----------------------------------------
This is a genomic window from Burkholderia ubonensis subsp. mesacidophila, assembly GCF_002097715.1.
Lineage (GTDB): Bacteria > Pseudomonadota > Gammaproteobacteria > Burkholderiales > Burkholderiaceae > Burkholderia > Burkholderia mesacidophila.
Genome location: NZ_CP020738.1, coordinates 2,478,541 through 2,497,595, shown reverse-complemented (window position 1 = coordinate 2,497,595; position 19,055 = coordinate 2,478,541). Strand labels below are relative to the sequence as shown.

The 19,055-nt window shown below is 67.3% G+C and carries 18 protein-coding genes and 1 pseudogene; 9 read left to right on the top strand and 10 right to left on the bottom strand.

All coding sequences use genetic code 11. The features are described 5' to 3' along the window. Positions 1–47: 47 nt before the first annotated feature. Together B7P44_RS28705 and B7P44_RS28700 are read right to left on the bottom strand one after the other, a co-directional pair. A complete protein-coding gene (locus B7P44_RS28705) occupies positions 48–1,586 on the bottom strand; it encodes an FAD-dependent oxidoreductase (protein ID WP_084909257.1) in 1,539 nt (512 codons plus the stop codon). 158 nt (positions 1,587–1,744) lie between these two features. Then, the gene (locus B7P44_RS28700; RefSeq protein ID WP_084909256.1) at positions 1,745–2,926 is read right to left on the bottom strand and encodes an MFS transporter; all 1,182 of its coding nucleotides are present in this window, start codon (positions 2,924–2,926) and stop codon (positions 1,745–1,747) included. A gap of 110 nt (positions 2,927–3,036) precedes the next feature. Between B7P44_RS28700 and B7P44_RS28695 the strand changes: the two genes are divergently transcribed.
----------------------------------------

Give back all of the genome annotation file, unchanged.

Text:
This is a genomic window from Burkholderia ubonensis subsp. mesacidophila, assembly GCF_002097715.1.
Lineage (GTDB): Bacteria > Pseudomonadota > Gammaproteobacteria > Burkholderiales > Burkholderiaceae > Burkholderia > Burkholderia mesacidophila.
Genome location: NZ_CP020738.1, coordinates 2,478,541 through 2,497,595, shown reverse-complemented (window position 1 = coordinate 2,497,595; position 19,055 = coordinate 2,478,541). Strand labels below are relative to the sequence as shown.

The 19,055-nt window shown below is 67.3% G+C and carries 18 protein-coding genes and 1 pseudogene; 9 read left to right on the top strand and 10 right to left on the bottom strand.

All coding sequences use genetic code 11. The features are described 5' to 3' along the window. Positions 1–47: 47 nt before the first annotated feature. Together B7P44_RS28705 and B7P44_RS28700 are read right to left on the bottom strand one after the other, a co-directional pair. A complete protein-coding gene (locus B7P44_RS28705) occupies positions 48–1,586 on the bottom strand; it encodes an FAD-dependent oxidoreductase (protein ID WP_084909257.1) in 1,539 nt (512 codons plus the stop codon). 158 nt (positions 1,587–1,744) lie between these two features. Then, the gene (locus B7P44_RS28700; RefSeq protein ID WP_084909256.1) at positions 1,745–2,926 is read right to left on the bottom strand and encodes an MFS transporter; all 1,182 of its coding nucleotides are present in this window, start codon (positions 2,924–2,926) and stop codon (positions 1,745–1,747) included. A gap of 110 nt (positions 2,927–3,036) precedes the next feature. Between B7P44_RS28700 and B7P44_RS28695 the strand changes: the two genes are divergently transcribed.